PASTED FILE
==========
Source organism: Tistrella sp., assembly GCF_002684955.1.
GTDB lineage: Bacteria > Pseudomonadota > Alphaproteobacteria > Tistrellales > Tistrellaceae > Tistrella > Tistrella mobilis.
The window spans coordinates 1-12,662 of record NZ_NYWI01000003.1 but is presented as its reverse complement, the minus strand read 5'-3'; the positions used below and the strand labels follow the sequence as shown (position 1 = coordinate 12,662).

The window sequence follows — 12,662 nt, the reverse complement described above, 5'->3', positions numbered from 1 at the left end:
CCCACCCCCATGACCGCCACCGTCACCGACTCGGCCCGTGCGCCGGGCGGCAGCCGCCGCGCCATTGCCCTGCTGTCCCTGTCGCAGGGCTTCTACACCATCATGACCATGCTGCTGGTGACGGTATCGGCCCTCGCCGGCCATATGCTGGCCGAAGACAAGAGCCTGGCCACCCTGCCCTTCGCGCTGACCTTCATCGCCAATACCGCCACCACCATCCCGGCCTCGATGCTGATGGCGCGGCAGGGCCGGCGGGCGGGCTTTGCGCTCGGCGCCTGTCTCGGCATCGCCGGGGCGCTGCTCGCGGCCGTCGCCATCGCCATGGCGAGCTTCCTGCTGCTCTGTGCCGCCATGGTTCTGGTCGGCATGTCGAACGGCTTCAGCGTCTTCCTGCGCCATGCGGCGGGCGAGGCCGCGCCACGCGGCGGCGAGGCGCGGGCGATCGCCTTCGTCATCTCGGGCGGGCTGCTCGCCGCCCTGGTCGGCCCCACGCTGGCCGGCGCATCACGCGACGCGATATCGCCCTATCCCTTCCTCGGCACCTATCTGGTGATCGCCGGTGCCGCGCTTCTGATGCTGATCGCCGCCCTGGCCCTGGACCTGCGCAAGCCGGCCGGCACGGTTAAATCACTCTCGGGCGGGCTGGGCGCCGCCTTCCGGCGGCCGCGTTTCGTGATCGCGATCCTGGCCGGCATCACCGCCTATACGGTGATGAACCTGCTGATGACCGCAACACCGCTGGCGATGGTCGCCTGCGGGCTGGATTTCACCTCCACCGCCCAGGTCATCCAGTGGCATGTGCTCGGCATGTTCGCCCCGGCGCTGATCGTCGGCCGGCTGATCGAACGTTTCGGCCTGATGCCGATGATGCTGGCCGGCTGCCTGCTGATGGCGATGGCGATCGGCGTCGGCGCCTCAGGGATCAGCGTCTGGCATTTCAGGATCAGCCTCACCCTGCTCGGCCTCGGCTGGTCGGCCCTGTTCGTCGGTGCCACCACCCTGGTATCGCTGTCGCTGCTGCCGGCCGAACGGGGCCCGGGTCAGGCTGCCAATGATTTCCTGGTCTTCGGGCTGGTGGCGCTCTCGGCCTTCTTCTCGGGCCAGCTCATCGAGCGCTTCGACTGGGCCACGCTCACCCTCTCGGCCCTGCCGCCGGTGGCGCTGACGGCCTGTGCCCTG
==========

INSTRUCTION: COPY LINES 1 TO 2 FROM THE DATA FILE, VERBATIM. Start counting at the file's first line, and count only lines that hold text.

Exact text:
Source organism: Tistrella sp., assembly GCF_002684955.1.
GTDB lineage: Bacteria > Pseudomonadota > Alphaproteobacteria > Tistrellales > Tistrellaceae > Tistrella > Tistrella mobilis.